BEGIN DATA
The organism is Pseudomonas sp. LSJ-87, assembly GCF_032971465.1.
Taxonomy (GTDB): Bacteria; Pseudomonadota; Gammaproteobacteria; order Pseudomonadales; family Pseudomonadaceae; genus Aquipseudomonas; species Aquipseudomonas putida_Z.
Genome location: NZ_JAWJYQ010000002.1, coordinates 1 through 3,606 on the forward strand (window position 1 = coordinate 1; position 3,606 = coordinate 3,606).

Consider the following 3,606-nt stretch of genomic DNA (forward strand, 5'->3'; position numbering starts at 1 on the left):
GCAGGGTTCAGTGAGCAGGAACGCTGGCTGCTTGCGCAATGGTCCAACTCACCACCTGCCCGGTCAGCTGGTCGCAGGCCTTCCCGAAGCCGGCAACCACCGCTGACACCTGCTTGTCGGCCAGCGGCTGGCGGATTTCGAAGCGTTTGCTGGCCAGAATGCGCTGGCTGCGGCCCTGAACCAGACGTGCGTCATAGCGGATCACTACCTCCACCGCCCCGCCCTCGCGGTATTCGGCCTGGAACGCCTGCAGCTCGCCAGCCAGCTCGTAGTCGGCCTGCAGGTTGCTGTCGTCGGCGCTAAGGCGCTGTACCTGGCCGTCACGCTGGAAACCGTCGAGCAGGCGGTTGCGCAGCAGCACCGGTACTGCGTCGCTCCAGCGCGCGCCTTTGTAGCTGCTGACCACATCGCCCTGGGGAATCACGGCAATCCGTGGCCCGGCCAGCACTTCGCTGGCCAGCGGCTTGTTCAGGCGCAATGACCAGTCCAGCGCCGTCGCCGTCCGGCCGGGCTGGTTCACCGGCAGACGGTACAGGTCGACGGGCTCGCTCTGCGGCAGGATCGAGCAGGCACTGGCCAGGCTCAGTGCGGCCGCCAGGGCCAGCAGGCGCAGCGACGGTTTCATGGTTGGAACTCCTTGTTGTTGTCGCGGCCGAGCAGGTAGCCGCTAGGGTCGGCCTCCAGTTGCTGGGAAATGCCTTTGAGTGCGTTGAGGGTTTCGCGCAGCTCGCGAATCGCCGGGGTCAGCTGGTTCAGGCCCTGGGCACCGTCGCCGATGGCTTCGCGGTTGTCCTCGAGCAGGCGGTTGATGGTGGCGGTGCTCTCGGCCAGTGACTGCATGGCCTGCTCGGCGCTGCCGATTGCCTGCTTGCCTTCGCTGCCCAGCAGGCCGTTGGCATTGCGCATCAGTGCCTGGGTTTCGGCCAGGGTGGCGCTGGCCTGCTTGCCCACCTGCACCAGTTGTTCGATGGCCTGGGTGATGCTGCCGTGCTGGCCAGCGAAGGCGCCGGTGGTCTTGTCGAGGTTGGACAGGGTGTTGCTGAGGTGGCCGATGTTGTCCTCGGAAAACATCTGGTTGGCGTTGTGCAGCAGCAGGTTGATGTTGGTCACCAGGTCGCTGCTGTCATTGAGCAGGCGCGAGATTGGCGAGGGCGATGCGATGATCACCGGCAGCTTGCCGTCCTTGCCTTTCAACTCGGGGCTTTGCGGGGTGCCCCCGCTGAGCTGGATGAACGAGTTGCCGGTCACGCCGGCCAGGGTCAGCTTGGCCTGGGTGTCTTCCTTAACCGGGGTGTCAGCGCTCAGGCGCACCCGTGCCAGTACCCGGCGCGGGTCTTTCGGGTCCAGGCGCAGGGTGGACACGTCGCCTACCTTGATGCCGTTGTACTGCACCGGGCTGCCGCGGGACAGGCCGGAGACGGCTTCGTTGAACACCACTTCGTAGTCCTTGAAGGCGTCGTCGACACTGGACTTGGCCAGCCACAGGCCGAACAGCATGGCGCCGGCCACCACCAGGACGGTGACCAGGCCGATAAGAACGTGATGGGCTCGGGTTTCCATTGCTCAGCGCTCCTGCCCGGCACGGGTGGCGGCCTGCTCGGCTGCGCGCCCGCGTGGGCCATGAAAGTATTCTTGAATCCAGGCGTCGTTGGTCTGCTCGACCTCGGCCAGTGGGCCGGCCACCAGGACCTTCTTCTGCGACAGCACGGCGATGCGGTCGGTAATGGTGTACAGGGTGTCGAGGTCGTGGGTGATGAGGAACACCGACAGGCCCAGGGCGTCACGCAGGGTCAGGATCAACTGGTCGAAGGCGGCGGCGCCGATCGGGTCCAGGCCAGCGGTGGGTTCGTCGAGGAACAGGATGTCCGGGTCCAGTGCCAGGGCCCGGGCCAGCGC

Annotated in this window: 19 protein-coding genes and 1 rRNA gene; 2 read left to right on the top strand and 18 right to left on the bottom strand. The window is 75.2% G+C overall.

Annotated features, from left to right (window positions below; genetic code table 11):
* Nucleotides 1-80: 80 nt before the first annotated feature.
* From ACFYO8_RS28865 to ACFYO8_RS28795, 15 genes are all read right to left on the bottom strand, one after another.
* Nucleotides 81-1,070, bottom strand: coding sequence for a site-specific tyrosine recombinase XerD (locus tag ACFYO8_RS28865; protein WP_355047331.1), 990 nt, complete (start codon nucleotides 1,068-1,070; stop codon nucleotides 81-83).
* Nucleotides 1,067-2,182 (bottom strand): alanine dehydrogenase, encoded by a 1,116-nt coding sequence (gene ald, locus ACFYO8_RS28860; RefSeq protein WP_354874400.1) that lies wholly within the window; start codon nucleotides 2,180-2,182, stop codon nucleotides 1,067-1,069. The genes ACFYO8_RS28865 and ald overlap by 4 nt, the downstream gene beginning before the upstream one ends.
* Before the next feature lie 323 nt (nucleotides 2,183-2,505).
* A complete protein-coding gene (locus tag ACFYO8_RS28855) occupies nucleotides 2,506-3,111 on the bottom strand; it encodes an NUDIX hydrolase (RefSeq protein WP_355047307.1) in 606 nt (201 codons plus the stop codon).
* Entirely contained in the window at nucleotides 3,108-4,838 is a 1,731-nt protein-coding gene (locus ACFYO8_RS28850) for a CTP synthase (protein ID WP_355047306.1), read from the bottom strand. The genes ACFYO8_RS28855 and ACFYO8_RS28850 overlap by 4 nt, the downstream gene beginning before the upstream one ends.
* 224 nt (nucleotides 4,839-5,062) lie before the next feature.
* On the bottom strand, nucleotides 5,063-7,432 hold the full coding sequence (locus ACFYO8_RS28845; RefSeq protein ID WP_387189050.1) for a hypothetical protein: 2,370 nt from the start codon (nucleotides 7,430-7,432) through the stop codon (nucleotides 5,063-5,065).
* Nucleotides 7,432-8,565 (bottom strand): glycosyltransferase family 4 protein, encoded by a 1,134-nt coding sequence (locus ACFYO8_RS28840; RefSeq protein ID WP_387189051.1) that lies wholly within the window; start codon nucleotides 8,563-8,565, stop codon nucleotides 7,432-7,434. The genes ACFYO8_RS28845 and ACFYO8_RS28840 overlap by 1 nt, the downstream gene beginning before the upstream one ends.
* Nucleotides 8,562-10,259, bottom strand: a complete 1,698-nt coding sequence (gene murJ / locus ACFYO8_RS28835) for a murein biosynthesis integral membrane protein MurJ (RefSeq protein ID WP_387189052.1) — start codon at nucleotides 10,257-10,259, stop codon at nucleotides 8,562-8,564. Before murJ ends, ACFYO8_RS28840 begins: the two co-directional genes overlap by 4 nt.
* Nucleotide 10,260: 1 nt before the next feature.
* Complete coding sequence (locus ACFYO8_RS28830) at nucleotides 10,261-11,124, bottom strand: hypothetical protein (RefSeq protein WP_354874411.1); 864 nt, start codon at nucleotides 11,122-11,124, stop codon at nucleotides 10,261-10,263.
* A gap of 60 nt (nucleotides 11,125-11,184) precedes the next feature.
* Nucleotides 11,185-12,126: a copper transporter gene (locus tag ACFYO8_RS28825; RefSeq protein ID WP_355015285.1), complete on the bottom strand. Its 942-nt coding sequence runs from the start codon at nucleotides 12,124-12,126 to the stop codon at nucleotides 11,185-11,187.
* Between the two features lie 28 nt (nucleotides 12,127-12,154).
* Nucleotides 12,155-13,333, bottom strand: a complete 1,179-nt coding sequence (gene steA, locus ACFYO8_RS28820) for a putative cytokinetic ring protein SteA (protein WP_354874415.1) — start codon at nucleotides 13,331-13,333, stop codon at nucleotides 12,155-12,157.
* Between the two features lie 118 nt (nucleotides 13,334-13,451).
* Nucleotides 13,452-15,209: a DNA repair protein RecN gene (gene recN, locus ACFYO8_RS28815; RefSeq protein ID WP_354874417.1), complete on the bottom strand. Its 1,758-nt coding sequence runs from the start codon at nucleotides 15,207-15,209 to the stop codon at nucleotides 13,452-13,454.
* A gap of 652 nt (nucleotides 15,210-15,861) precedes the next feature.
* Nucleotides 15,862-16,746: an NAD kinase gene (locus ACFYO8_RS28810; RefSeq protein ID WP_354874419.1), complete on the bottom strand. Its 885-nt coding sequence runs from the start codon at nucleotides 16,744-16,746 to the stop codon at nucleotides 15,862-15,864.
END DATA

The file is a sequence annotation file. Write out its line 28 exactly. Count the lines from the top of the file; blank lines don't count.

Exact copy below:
* Nucleotides 15,862-16,746: an NAD kinase gene (locus ACFYO8_RS28810; RefSeq protein ID WP_354874419.1), complete on the bottom strand. Its 885-nt coding sequence runs from the start codon at nucleotides 16,744-16,746 to the stop codon at nucleotides 15,862-15,864.